Efficient Rare Earth Free Electric Motor

Discussion in 'General Science & Technology' started by Q-reeus, May 26, 2021.

  1. Q-reeus Valued Senior Member

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  3. exchemist Valued Senior Member

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    What this article does not explain is why rare earth metal magnets are used in motors at all. Using them is relatively new development. Motors in the past never used them. I can't see, from the description of this new motor, how it differs from the standard induction motor.

    I had understood that these neodymium etc magnets are a way of using powerful permanent magnets to save space, or improve efficiency, relative to these older standard motors, none of which required permanent magnets. Can anyone explain the design of these rare earth motors and the advantage they provide? I think we need to know that before we can appreciate the significance of this new design that apparently does away with permanent magnets again.
     
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  5. candy Registered Senior Member

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    Read recently that a company in OZ is working on an aluminum-ion battery. That would be a game changer.
     
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  7. Q-reeus Valued Senior Member

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    Rare earth aka neo magnets have the advantage of both high magnetization strength, and the ability to retain against demagnetizing (high coercivity) from motor winding back-reaction, over other relatively inexpensive types like alnico or hard ferrite. The term used is 'energy product'. For more technical details Wikipedia will be a good source. That high energy product has allowed neo magnet based electric motors to compete in power density with the internal combustion engine. Also used in those prolific litterers of the landscape/seascape - wind turbine 'farms'. I can't quite see the cost-benefits advantage for the latter, and heavy reliance there must be a significant driver of upward raw material costs. A weakness of neo magnets is the relatively low Curie temperature but careful cooling strategies help with that issue.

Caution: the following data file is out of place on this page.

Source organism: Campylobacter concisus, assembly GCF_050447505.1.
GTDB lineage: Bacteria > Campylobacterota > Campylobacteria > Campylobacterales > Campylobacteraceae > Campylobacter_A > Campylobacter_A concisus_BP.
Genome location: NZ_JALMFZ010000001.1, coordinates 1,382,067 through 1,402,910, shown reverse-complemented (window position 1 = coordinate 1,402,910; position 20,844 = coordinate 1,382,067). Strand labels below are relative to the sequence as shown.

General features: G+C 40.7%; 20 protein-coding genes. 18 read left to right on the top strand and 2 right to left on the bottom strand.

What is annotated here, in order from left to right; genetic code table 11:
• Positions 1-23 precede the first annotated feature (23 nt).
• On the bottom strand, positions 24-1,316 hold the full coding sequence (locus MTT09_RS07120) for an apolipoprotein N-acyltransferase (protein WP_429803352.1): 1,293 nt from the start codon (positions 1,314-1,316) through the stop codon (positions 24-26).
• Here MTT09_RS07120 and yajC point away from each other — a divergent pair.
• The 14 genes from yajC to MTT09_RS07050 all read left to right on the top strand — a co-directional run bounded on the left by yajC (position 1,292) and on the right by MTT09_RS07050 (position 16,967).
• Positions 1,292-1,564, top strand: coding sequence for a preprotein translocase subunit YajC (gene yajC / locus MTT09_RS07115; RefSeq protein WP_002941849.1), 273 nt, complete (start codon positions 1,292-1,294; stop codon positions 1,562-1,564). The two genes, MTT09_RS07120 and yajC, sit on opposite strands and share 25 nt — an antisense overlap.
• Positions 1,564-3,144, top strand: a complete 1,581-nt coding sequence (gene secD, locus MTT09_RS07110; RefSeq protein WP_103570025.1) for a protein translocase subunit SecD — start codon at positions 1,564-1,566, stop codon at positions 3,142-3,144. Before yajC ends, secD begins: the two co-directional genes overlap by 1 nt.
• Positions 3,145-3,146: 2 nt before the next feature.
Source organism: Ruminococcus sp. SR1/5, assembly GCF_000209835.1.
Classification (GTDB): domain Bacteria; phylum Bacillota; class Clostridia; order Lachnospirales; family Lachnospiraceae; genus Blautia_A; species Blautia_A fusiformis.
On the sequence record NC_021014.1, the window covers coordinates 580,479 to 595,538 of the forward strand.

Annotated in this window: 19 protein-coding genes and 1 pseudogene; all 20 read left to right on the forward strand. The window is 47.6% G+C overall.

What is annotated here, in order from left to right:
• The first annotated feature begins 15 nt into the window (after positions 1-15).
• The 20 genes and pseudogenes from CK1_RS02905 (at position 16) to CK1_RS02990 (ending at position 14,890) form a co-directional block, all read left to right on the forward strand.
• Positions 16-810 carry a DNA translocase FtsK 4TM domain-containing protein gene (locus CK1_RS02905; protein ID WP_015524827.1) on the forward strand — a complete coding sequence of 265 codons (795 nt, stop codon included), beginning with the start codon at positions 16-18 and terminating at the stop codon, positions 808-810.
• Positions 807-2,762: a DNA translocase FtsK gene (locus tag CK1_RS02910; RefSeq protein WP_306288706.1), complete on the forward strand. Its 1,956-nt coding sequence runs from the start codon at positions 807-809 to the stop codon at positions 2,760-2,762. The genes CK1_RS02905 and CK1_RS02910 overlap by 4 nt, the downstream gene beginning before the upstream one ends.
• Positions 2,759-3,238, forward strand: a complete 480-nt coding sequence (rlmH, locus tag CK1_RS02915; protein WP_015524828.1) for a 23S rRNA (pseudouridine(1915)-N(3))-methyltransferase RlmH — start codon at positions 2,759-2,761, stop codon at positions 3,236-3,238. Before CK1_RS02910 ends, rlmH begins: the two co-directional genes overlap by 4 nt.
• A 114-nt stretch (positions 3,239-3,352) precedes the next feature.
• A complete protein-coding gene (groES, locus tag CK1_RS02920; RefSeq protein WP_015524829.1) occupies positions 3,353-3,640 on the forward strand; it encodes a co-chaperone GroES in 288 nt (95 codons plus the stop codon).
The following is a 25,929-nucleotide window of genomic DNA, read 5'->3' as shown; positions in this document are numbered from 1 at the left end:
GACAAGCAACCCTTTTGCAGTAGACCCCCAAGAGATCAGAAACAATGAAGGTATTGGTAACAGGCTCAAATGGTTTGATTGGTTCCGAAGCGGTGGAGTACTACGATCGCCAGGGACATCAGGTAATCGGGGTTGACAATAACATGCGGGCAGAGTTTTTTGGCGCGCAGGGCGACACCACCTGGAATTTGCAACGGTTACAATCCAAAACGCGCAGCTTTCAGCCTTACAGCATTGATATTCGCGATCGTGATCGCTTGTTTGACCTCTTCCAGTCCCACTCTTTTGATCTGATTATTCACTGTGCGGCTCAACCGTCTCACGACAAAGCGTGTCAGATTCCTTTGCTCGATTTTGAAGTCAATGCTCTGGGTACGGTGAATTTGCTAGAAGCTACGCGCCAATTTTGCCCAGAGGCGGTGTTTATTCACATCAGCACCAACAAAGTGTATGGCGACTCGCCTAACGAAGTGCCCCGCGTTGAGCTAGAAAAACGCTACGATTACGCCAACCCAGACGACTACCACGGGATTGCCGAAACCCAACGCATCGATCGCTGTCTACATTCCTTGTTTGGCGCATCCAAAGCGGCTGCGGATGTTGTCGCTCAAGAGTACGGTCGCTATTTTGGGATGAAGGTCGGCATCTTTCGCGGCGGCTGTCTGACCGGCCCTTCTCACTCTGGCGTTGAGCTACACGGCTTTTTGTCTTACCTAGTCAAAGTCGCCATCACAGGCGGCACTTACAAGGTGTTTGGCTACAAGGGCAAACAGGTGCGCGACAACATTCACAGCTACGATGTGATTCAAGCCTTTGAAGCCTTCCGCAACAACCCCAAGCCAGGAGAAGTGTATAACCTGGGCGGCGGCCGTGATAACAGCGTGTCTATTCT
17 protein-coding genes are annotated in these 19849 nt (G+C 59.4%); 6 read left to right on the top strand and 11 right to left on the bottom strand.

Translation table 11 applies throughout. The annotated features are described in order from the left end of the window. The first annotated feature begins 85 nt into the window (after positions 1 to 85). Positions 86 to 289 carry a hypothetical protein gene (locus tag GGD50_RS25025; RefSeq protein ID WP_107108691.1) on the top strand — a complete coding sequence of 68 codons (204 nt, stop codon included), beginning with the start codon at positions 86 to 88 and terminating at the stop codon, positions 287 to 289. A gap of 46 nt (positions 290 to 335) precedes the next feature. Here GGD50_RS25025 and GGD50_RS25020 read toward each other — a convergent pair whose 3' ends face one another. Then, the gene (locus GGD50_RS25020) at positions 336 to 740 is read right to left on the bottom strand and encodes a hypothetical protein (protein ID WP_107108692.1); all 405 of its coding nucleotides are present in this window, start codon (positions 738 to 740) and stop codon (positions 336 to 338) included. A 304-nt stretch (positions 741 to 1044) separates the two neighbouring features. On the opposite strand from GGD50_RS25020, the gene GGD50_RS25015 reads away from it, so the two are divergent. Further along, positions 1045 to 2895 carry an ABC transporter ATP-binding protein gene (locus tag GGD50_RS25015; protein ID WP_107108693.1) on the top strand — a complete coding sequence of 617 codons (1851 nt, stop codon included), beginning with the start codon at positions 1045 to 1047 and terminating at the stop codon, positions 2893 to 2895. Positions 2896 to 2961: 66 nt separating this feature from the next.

Here is their website page with video blurb promoting the new design:
    https://www.mahle.com/en/news-and-p...y-efficient-magnet-free-electric-motor--82368
    Probably needs looping a few times to try and get the basic idea. A patent search would throw up much more info no doubt. I note there is mention of it being a high voltage design, which similar to with HT power lines, allows much reduced resistive losses for a given amount of conductor. The design best I can tell is essentially 'coreless' i.e. no iron used - at least none in the rotor anyway.
     
    Last edited: May 27, 2021
  8. Q-reeus Valued Senior Member

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    Indeed - and a lot of other countries will be trying to do the same or similar e.g. sodium.
     
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